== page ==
Category: Law and Psychology


On Brains and Football

There are many candidates for the best visual display of quantitative information.  But how about a prize for worst display of information?  Call it the anti-Tufte. There has been some competition of late.  The graph can’t be merely misleading, or distracting. That’s too darn easy! A really bad display has several characteristics: (1) it has to overstate the certainty of the underlying data; and (2) by using pictures, it must reinforce our biases.  A recent example is the Obama Cabinet/Private Experience graphic.

Here’s another example I’ve been thinking about lately: the claim that offensive linemen are smarter than other players on the field.  Think about it.  Doesn’t it just feel true?  And here’s the graph that popularized the claim:


Ben Fry, a smart fella by all accounts, created the graph.  The size of the circles represent mean scores by position on the Wonderlic, a 12 minute, 50-question, intelligence test which players take during the combine before the NFL draft.  This graphic is often deployed to support the cliché that players closer to the ball have to be smarter. But closer examination has led me to believe that the claim – and the graph – are bunk.  And bunk of a particular sort: misleading empiricism of the sort that reinforces racial stereotypes.

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PhD/JDs: Fads or Future?

Llewellyn Knew All About Lamposts

Llewellyn Knew All About Lamposts

My post on the value of having a PhD in the academic hiring market of 2015 has gotten a surprising amount of attention. I thought I’d respond to some of that feedback here.

By email and by blog, I’ve gotten pushback from those who continue to contest that we’re in an empirical “bubble.”  I take that to mean a fad – a passing interest –rather than an empirical claim that we are valuing work or candidates at more than their intrinsic worth. (How could we get any handle on either side of that equation!) My point about the economics of supply-side data is that it’s a trend that is only going to get stronger in the future. Larry Ribstein certainly is correct to observe that this creates a “looking-under-the-lampost” problem. But of course, legal academics have been in a century-long crouch under a lamppost of their very own. As Llewellyn said:

“I am a prey, as is every may who tries to work with law, to the apperceptive mass . . . [T]he appellate courts make access to their work convenient. They issue reports, printed, bound, to be had all gathered for me in libraries. The convenient source of information lures.” (Bramble Bush)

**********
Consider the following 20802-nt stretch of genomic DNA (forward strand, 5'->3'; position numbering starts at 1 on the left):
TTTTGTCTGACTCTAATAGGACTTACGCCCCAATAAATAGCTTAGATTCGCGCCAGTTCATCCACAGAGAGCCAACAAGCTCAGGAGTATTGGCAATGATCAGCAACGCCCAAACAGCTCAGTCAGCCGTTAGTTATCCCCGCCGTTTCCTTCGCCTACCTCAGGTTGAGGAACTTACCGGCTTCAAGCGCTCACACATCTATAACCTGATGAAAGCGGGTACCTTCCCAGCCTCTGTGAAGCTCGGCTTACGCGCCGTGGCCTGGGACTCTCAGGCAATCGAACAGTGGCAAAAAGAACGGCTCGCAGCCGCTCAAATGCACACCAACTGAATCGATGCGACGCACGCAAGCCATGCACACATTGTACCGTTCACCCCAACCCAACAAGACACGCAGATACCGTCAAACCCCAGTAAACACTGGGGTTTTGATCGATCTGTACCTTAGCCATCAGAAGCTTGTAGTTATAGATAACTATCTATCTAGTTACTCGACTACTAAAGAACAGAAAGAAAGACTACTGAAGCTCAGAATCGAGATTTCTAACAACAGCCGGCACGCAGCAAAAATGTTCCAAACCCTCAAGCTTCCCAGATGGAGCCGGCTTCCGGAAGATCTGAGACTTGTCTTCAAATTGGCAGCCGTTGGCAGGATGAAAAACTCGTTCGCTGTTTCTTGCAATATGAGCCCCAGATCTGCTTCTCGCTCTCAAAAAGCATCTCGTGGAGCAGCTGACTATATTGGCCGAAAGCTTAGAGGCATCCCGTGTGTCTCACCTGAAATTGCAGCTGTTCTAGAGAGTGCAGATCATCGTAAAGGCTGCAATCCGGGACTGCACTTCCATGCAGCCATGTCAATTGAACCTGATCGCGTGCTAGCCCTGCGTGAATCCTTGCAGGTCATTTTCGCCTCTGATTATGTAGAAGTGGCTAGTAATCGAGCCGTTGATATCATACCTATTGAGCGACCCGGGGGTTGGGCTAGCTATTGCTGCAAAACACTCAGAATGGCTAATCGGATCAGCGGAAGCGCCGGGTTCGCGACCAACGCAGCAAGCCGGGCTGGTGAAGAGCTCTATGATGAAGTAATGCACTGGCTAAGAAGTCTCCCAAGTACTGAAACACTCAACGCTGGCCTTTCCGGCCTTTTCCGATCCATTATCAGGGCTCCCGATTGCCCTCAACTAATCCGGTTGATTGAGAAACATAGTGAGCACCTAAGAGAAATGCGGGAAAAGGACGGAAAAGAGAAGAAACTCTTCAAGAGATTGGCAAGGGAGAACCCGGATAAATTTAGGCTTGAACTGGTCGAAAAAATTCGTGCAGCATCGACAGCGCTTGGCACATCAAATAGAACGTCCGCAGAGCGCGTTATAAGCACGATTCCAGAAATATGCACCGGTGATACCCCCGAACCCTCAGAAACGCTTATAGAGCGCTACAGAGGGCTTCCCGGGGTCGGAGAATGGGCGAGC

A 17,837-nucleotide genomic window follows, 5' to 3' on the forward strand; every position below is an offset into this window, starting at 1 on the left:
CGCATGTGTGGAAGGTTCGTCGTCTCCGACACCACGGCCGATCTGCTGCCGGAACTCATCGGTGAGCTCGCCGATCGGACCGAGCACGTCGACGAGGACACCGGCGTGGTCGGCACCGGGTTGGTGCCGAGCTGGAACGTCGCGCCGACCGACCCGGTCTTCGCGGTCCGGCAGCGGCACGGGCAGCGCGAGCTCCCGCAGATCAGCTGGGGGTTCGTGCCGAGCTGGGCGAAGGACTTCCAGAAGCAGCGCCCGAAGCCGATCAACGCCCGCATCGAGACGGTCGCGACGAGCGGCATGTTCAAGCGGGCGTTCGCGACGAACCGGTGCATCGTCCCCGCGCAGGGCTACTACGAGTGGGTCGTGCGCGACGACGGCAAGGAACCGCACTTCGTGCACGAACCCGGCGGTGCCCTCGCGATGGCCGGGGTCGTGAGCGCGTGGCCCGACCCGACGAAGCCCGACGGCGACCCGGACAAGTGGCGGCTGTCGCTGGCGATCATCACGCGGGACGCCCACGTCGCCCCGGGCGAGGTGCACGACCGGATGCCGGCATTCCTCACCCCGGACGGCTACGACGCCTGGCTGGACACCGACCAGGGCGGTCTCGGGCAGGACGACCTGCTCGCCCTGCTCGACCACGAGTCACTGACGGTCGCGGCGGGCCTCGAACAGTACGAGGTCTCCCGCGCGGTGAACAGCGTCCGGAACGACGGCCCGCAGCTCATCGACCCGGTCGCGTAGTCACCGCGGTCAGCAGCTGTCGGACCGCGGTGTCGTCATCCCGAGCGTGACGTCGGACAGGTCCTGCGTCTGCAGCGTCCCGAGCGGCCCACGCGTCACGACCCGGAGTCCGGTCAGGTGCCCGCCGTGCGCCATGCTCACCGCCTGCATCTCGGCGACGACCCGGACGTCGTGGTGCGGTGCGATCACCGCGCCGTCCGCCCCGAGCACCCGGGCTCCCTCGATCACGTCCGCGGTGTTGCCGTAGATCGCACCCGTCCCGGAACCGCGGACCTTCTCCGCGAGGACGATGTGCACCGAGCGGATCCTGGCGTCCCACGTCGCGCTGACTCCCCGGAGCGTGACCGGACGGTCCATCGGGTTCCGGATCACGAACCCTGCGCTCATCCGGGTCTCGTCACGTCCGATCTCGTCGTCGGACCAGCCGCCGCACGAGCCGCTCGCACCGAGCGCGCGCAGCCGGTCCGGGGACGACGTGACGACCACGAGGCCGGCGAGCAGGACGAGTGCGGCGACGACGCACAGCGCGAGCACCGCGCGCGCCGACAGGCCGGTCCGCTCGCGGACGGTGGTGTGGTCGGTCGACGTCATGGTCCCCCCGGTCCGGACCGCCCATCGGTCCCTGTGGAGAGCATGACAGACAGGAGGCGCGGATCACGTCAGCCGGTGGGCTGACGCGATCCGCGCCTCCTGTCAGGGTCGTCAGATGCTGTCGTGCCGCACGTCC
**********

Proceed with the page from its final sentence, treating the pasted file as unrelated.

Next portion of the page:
Looking at newly cheap data about legal institutions encourages people to run fast regressions without thinking. But reading opinions, which are free, has encouraged thousands of legal articles about a dataset which is biased & shaped by selection. (Irrational behavior in response to a “radical price“? Nah.)  Truly sophisticated empirical work doesn’t discount the role of opinions in shaping legal norms, but it does conclude that opinions are skewed and rhetorically hot versions of what judges do, and thus unrepresentative of how practically-grounded lawyers make judgments about how to litigate their cases. Making that insight concrete is but one of the many projects undertaken by the New Legal Realists. Others – law and psychology, law and criminology, cultural cognition, etc. – together convince me that the future of the empirical revolution is pretty bright. And having a PhD/JD is an increasingly important entry credential in the field.

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Reforming the Non-Medical IRB: A Shift from Preventing Harm to Doing Good

As some of you know (grandma), my area is law and mind sciences. To date, most of my scholarship has involved applying existing insights from social psychology, social cognition, and other fields to legal topics. However, over the last few months, I’ve been working on designing a set of experiments with a cognitive psychologist and, as a result, I have had a chance to engage the institutional review board process for the first time.

I must say that while the people running the IRBs at Drexel and Penn seem well-intentioned and nice enough, the process is utterly befuddling to me. As has been noted on this blog previously, more legal academics are doing work that is potentially covered by IRBs than ever before and it is worth pausing to think about whether radical changes to the existing approach are not appropriate.

(I certainly do not purport to be the first person to advocate reform in this area or to have thought about it as much as others; my hope is that this post will provoke some readers to consider their experiences and whether they feel like the current IRB process is worth its costs.)

I’d like to focus on the non-medical IRB (covering social and behavioral research, ethnography studies, etc.) and I’d like to propose eliminating review completely in this area. No more paper work, no more calls, no more meetings. Instead, we will simply rely on professional norms to channel behavior and existing legal mechanisms to deter the most harmful conduct. (I will leave to the side, in this post, the sticky issue of university liability.)